Things Ain't What They Used To Be: Dark Pasts of Places (Part III)
Submitted by SarahManavis on 17-10-2017 17:11:01
An appropriate place to finish this foray into the new lives for bloody buildings past, is to have a look at a type of building where most of us will end up eventually: the Mortuary. A mortuary is a place where dead bodies are stored temporarily, sometimes pending examination, before preparation for the funeral. The term was first used in relation to previously named ‘deadhouses’ around 1865 – those pesky Victorians making death a much more organised affair once again – and from that time, numerous purpose built mortuaries were constructed around the country.
Longmore House in Edinburgh, now the Headquarters of Historic Environment Scotland, was once a hospital for the chronically ill, paid for with a bequest from John Longmore of Deanhaugh. The Edinburgh Association for the Relief of Incurables bought the Salisbury Place site and the hospital was opened in 1880. It was a hospital until 1991.
In the car park, there is a small building which was once the mortuary chapel for the hospital. It also served as a carriage house. There is even a tunnel underground linking the chapel with the main hospital building, so that patients would not see bodies being wheeled over. Today, this is the building where Historic Environment Scotland staff receive staff training, and if you’ve ever been in there in the winter, it’s still cold enough for the dead too!
Pure, dead, brilliant
Near Glasgow’s Saltmarket, on Jocelyn Square, you will find red brick building, which is the lost and found office for the local police force. A few years ago, the police spent over £350,000 renovating the building to cover up its morbid past.
If you had gone to the same building 50 years before, you would have found bodies. Dead ones. This was the City Mortuary, built in late 19th century. It was conveniently located. The High Courts were just next door, there was a hanging site nearby and the mortuary itself was built on top of, what was originally, a graveyard, where many of the hanged criminals were buried. That’s efficiency for you, tried, hanged and buried within 20 minutes, and no need for transport! In fact, Jocelyn Square was once known as Jail Square.
When the foundations of the mortuary were under construction, the remains of one Dr Edward Pritchard were found, the notorious poisoner known as ‘The Human Crocodile’. In 1865, he was sentenced to hang for the murder of his wife, mother-in-law and possibly his maid. His execution on 28th July 1865, was the last public execution at the Jocelyn Square site and it was so anticipated by the Glasgow mob that a window overlooking the gibbet, would set you back 3 guineas per person! And as far as we can tell, Dr Pritchard still lies under the mortuary building today, minus his leather boots, which were sold as a gruesome souvenir.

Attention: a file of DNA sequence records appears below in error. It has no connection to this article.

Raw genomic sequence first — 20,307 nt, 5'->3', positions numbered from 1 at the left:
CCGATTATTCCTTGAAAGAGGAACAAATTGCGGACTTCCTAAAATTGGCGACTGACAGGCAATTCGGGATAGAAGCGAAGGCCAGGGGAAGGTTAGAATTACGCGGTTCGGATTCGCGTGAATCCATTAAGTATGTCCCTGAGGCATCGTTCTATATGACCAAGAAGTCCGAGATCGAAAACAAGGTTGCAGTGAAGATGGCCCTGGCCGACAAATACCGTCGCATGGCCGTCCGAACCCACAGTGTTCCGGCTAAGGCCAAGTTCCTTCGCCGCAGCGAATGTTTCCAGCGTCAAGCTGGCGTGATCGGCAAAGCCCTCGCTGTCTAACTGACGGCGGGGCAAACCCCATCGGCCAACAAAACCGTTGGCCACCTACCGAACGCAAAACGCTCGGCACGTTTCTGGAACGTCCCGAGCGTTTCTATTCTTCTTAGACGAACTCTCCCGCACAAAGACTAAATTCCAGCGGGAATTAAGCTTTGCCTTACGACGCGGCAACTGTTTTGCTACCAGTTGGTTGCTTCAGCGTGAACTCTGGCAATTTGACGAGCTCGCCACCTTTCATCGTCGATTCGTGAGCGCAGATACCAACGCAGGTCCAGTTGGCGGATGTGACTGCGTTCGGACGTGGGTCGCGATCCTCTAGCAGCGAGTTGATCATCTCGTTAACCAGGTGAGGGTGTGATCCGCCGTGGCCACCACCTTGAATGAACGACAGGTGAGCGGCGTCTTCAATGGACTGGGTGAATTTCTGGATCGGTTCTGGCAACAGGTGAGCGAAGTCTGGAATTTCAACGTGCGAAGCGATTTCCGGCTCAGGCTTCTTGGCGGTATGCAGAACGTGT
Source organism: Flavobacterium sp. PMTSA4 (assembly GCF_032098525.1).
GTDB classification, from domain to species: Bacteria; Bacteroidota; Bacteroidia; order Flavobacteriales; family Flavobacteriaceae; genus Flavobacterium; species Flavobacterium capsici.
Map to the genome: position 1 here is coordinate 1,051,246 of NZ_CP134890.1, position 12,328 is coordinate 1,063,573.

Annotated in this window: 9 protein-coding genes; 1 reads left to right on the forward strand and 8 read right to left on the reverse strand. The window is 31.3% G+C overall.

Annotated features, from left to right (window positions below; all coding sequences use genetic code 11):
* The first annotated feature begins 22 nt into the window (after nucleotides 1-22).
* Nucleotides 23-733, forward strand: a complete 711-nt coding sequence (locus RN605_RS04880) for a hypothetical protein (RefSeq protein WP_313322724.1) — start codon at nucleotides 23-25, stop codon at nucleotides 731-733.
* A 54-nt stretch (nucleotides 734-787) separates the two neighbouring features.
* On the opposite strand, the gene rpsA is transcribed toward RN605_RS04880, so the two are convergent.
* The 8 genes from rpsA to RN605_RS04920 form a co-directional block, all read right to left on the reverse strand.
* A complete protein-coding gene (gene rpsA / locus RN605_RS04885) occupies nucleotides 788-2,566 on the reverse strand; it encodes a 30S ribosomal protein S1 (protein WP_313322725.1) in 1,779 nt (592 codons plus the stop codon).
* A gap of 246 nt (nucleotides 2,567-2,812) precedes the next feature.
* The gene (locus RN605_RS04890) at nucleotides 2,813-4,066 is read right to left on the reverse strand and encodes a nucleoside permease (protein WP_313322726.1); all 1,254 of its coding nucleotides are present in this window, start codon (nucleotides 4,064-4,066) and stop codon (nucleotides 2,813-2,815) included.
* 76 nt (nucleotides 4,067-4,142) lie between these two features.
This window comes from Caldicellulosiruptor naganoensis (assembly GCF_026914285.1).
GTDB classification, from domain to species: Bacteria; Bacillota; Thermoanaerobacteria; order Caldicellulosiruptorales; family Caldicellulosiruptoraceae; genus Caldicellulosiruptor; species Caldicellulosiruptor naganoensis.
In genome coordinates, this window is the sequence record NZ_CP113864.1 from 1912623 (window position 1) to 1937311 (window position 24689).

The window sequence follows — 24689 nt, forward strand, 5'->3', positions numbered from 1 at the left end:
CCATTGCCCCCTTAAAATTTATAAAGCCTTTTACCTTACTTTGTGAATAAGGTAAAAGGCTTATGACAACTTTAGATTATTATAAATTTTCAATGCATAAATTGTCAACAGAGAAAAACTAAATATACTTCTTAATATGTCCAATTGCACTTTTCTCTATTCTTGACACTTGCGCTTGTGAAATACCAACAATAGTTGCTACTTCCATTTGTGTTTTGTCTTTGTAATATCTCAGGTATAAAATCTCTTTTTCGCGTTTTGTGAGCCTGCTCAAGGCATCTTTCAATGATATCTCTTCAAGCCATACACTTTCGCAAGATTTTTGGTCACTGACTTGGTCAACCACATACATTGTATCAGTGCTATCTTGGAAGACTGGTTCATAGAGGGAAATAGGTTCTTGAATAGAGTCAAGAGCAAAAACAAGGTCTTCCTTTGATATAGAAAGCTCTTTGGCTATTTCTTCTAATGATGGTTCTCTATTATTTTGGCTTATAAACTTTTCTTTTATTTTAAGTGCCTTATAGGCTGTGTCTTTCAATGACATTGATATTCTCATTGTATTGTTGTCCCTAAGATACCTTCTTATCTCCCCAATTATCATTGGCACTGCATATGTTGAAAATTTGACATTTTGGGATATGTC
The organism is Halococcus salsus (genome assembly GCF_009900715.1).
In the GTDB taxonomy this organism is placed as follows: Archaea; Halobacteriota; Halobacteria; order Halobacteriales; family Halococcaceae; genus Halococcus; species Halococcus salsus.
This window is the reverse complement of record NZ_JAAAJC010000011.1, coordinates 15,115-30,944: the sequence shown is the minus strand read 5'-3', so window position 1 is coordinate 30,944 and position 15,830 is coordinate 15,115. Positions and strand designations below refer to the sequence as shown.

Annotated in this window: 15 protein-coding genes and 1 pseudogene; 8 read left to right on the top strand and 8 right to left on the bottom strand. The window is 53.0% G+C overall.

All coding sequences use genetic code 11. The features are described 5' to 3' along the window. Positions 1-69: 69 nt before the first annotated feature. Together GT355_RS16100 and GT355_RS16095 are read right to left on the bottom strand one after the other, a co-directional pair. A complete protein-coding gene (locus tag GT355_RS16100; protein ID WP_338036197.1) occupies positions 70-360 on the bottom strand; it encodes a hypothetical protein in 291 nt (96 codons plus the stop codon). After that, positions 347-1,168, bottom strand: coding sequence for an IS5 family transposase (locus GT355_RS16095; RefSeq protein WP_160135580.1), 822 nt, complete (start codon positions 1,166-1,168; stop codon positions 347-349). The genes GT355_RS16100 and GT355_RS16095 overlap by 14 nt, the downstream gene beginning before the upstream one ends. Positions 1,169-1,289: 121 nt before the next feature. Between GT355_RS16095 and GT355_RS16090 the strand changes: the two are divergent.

Glasgow Central Station
Not all mortuaries were permanent buildings. In times of war or disaster, other buildings could be commandeered to store the dead on a temporary basis. For example, some of the tragically few bodies recovered from the Atlantic, after the sinking of the Titanic in 1912, were stored in a local ice rink in Halifax, Nova Scotia. But here in Scotland, there is another famous example, which became a makeshift mortuary during the First World War.
Underneath the noisy bustle of Glasgow’s Central station, opened in 1879, there is another silent world of storage areas and rooms, one of which was a mortuary. The dead were carried off the trains, in stretchers, to the store, where relatives had the horrible task of identifying their loved ones, sometimes only weeks after they had been waved off to war. If found, the relatives often had no way of carrying their dead home. Some would pay strangers, loitering outside the station, to assist. Even years later, there were still stretchers dating back to the First World War stored in the station. You can now get a tour of these unseen parts of the station and the WW1 mortuary is just one of the places it visits, watched by the ghosts who remain to this day beneath the station.
I hope you’ve enjoyed our journey into the hidden places of Scotland’s bloody history. And remember, as you walk around our city’s streets, ask yourself, ‘what was there before’ because, believe me, things just aint’ what they used to be.